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Travis Rector

Travis Rector

Travis Rector is a postdoctoral research assistant at the National Optical Astronomy Observatories (NOAO) in Tucson, Arizona. He has been at NOAO since 1998. Dr. Rector's primary scientific interest is in the area of "blazars," the most luminous class of active galaxies known. Because blazars are luminous at all wavelengths, he uses many different types telescopes to study them. He is the editor of The Blazar Times, a monthly electronic newsletter which publishes the latest results in blazar research. In addition to his research, he is the outreach astronomer for NOAO and helps run the Research Based Science Education program, a NSF-funded teacher-enhancement program that gets secondary-level teachers and their students to participate in real research projects ongoing at Kitt Peak.

Travis grew up in Colorado and spent much of his childhood in the mountains. His interest in astronomy began when he and his mother would camp in the summer, especially in August to watch the Pleiades meteor showers. "Colorado summer nights in the mountains were wonderful. The skies were so clear and so full of stars we felt like we were floating in space," he recalls. As a child he loved science, especially astronomy and chemistry. And in high school he started to learn about what it takes to be an astronomer. "I liked astronomy but had no idea how you did it, so I talked with a professor at the University of Wisconsin in Madison. He recommended that I get a Bachelors degree in physics and then study astrophysics in graduate school."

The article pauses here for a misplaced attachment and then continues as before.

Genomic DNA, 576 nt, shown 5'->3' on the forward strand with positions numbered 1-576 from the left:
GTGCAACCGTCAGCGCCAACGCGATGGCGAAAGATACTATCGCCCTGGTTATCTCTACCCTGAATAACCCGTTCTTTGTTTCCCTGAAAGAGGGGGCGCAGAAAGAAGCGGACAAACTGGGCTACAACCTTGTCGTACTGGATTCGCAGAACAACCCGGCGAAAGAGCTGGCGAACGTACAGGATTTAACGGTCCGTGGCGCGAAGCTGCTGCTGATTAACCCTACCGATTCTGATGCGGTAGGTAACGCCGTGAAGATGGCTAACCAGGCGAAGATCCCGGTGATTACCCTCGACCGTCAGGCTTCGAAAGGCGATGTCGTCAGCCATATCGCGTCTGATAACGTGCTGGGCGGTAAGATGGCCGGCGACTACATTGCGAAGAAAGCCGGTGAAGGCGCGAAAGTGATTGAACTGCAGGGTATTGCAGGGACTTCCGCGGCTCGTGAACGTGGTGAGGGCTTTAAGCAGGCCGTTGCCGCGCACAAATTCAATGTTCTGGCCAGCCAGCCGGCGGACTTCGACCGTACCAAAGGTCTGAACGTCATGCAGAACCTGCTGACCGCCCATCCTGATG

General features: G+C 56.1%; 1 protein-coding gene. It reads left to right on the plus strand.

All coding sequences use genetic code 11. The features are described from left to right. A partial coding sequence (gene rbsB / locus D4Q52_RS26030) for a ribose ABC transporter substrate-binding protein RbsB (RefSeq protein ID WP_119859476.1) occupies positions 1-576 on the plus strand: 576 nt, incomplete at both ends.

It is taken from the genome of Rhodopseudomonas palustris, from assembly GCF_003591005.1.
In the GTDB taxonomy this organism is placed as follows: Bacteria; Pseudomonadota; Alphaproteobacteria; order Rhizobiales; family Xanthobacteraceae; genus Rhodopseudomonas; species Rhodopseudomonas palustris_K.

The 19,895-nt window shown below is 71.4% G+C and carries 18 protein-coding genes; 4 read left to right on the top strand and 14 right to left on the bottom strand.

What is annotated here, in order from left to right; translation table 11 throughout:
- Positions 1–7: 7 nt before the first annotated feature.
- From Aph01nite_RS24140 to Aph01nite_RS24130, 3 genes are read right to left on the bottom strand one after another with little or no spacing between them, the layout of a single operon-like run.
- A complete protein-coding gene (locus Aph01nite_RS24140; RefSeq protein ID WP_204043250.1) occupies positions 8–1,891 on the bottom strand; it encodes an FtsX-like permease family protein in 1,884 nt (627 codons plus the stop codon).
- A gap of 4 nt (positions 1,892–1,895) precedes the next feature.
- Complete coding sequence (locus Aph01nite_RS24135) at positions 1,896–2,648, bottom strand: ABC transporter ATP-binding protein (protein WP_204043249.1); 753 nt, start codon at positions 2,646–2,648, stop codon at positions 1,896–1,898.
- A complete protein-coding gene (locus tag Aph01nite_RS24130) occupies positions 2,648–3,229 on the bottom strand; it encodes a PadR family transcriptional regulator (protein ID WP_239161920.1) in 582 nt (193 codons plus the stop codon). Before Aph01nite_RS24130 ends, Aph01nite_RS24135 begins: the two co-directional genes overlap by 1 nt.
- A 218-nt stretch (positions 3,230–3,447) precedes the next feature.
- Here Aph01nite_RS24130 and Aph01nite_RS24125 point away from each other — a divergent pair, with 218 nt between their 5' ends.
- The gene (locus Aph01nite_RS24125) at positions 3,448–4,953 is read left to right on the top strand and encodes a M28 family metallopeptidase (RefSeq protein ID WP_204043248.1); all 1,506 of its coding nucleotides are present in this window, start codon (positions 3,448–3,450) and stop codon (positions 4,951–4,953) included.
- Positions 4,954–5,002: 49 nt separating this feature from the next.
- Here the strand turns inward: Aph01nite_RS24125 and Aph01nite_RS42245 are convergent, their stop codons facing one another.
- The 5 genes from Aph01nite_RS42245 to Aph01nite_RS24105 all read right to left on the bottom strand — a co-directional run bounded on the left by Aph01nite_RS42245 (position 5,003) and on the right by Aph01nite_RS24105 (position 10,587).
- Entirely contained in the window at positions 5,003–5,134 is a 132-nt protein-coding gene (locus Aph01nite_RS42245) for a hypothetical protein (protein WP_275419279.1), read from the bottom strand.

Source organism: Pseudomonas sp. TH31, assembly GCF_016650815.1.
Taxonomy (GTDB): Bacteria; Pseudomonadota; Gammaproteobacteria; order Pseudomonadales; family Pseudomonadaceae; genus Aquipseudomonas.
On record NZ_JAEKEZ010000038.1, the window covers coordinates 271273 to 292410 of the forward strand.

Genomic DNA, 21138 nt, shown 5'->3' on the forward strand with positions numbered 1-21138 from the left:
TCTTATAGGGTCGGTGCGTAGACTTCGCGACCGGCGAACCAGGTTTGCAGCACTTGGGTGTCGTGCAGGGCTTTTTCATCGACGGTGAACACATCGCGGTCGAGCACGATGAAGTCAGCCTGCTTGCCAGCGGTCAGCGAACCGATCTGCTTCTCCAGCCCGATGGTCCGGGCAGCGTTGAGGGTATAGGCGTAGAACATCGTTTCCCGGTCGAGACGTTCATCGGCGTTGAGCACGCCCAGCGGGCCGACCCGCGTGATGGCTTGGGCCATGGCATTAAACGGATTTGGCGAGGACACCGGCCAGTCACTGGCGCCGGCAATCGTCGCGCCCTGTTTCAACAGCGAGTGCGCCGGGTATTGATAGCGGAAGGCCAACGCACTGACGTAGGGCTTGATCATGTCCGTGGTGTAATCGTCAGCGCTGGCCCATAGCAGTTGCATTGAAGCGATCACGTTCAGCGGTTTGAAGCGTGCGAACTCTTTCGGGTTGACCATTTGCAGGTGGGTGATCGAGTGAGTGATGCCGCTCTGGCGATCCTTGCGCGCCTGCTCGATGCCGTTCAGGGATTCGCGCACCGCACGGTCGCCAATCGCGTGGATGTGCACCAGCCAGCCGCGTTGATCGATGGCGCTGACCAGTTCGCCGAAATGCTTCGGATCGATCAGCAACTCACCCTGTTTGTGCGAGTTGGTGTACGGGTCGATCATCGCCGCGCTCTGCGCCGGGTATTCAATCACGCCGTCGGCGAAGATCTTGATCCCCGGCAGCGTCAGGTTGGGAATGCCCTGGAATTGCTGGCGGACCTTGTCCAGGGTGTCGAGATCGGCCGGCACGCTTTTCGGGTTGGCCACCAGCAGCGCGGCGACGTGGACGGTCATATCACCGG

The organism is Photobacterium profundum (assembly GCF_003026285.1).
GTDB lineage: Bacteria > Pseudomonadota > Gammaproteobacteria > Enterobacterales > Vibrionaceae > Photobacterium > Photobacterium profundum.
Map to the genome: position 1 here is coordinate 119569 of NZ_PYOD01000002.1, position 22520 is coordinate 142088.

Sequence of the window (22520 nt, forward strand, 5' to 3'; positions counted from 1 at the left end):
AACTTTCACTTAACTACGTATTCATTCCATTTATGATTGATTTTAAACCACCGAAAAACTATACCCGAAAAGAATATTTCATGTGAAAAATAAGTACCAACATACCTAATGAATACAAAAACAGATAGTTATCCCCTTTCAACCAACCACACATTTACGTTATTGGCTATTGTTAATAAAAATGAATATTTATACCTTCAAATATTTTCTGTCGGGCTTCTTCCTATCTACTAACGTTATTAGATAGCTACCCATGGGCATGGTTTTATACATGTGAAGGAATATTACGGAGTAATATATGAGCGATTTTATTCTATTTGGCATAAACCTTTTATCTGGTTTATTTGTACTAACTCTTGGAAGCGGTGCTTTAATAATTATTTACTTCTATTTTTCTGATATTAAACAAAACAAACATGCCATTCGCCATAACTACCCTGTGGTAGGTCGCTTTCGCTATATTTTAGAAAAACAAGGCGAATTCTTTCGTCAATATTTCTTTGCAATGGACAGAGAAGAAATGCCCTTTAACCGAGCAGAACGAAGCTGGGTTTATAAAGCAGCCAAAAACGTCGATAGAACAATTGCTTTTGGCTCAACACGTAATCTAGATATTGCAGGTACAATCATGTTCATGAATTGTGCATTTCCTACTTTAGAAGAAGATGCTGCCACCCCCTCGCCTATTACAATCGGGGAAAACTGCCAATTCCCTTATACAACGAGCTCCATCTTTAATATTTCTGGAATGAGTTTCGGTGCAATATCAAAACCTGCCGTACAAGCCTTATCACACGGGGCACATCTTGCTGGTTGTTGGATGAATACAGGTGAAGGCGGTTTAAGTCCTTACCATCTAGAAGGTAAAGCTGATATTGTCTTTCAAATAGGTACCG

While earning a Bachelors degree in physics from Trinity University in San Antonio he worked with Dr. David Hough on his first astronomy research project, a study of quasars with very long baseline interferometry techniques. After working as an intern at the National Radio Astronomy Observatory in Tucson, Arizona, he went on to graduate school at the University of Colorado in Boulder to obtain a PhD in astrophysics. His thesis consisted of a multiwavelength study of BL Lac objects in collaboration with his advisor, Dr. John Stocke.

Aside from astronomy, running is the most important activity in his life. "Running keeps me sane," he remarked. Dr. Rector's hobbies also include astrophotography, cycling and travel.